Helicopter Flight Instruction & Certification

 

Things You Should Know In Getting Your Helicopter Certificate

For people who do not hold any type of pilot certificate, the FAA requires you to have a minimum of 40 hours of flight experience. This time is broken down to 20 hours with a flight instructor and 20 hours solo flight. However, these are minimum flight times, the national average being between 50-60 hours of flight time.

You will be required to have a valid medical certificate, pass written, oral and practical tests. For the written test there are many study guides available to you. The written tests are administered at a computer testing facility approved by the FAA. Passing grade for the written test is 70%. When the instructor feels that you are ready to take the oral and practical test, he will sign your logbook and schedule you with either an FAA examiner (free of charge) or a designated examiner (fee charged). Both the oral and practical tests are conducted the same day.

For people who hold a pilot certificate, the first thing you should know is that you are not a student pilot. You are just adding a category and class to your existing certificate. If you are going for the same grade certificate (i.e. private, commercial, etc.) there is no requirement to take a written test. You will still have to take the oral and practical test however. FAA minimums for the add-on rating is 30 hours, broken down to 20 hours dual and 10 hours solo for the Private. Again, these are FAA minimums. The average pilot takes 35 to 40 hours.

Just a note: The length of time required to obtain a certificate depends on student’s dedication, study, skill level, and frequency of lessons.

   

When selecting a flight school you should visit the school, meet the people involved, and checkout the aircraft and the operation.

You should obtain the following information:

• Rate sheets broken down by aircraft rental, dual instruction and solo.

• How time is charged? Is it from the time you walk in the door, when the helicopter is started, or what?

• How many hours will it take to get the rating and how much will it cost?

• Is the quote based on FAA minimums or a typical student?

• Do you have to put money down in advance?

• Are block rates available? Block rates save you money!

• Is financing available for your instruction?

• Look at insurance information closely. Do you have to pay a deductible if you should damage the helicopter? What is the deductible? Are you a named insured?

• How many active instructors and their experience.

• Student pass/fail ratio.

• How many helicopters? (Multiple ship operations have fewer scheduling problems)

• How well are the helicopters maintained?

• Who does the maintenance? (ask former students)

• Is a ground school offered? Cost and schedule? Course materials? Is a course syllabus available?

• Books and pilot supplies, cost and availability.

• Who will be conducting the check ride? How much will that cost?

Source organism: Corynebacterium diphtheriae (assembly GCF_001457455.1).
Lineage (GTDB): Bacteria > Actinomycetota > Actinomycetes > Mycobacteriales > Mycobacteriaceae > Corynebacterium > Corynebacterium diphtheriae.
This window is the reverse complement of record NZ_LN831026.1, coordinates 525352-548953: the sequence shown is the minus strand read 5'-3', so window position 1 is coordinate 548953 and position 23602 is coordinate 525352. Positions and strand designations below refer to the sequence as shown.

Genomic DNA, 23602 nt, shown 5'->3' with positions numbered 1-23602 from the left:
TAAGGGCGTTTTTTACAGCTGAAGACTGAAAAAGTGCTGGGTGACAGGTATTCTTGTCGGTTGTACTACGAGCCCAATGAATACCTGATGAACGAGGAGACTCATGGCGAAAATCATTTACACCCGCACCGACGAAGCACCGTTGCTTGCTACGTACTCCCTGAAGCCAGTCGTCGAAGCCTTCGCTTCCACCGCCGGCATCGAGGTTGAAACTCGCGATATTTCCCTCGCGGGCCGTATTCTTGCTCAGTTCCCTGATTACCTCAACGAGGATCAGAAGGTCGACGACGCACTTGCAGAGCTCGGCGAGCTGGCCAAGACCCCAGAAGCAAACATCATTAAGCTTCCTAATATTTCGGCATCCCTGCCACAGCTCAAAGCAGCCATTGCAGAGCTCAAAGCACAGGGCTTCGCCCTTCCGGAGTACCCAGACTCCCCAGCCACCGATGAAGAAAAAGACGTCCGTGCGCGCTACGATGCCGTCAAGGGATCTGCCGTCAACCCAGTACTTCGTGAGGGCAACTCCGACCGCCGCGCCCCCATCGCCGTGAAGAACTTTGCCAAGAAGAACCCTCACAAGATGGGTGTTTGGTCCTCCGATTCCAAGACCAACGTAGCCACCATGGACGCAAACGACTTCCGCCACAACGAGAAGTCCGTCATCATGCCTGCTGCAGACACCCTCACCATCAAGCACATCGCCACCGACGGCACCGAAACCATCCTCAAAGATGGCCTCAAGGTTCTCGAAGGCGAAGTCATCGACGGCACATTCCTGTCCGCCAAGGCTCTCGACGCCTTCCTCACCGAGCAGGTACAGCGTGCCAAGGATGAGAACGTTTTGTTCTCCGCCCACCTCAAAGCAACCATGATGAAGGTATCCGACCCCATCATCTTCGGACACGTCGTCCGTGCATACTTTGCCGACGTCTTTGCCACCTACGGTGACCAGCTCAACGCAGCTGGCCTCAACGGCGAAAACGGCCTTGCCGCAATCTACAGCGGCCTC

• The names and telephone numbers of a couple of recent graduates and currently enrolled students that are willing to act as references.

• Does the school offer an introductory flight lesson? (Good way to find out if you really want to do this with minimal money spent.)

When it comes to comparing flight schools, it is wise to make sure you are comparing apples to apples. The best way to determine the cost for the rating is to simply use the hourly rate for the helicopter and instructor. There will be other incidental costs above and beyond the helicopter and instructor but these are minimal in comparison. These incidentals are books and supplies, the medical exam, taxes and testing fees. You should consider not only the price, but also whether or not the aircraft are maintained properly, the experience level and availability of the flight instructors, and the ability of the school to accommodate your schedule. And most of all you should have fun in obtaining your rating.

   
Specific Certificate Requirements

 

Private Pilot Helicopter Course
A Private pilot certificate can only be used for personal business and pleasure, not to generate income.

 

Private Pilot :

40 hrs R22 Beta $7600.00
20 hrs Dual $700.00
10 hrs Ground $350.00
Total $8650.00* (block rates avilable)*

 

Prerequisites for Private Pilot:

• Minimum age for solo is 16
• Minimum age for rating is 17
• Third Class Medical is required.

 

Private Pilot Add-on :

30 hrs R22 Beta $5700.00
20 hrs Dual $700.00
8 hrs Ground $280.00
Total $ 6680.00* (block rates available)*

 

Prerequisite For Private Add-on:

• Private Pilot Airplane certificate
• Third Class Medical

 
Commercial Pilot Helicopter Course
A Commercial pilot certificate allows a person to fly for compensation or hire.

 

Commercial Pilot Add-on:

50 hrs R22 Beta $9500.00
20 hrs Dual $700.00
8 hrs Ground $280.00
Total $10,480.00* (block rates available)*

 

Prerequisites For Commercial Add-on:

• Private or Commercial Airplane certificate or Private Helicopter certificate
• 75 hrs of PIC time and 25 hrs Dual instruction
• Second Class Medical is required

 
If you are interested in a helicopter career,
we can customize a course to suit your requirements.
   

Time requirements shown are FAA minimums and may not reflect actual flight time for acquiring license. National average is 50-60 hrs for a Private Certificate.

Course fees do NOT include books, materials, exam fee or check rides.
Sales tax not included.

   

Helicopter Rates:
R22 Beta $190/hr
R44 Raven $410/hr
Bell 206B3 $650/hr

Pilot / Instruction:
$35.00/hr

Block Rates Available
Prices subject to change without notice.

 

Financing is available through
Pilot Finance, Inc

 

Back to Services Menu

 

If you have any question please contact us at
info@wwhelicopters.com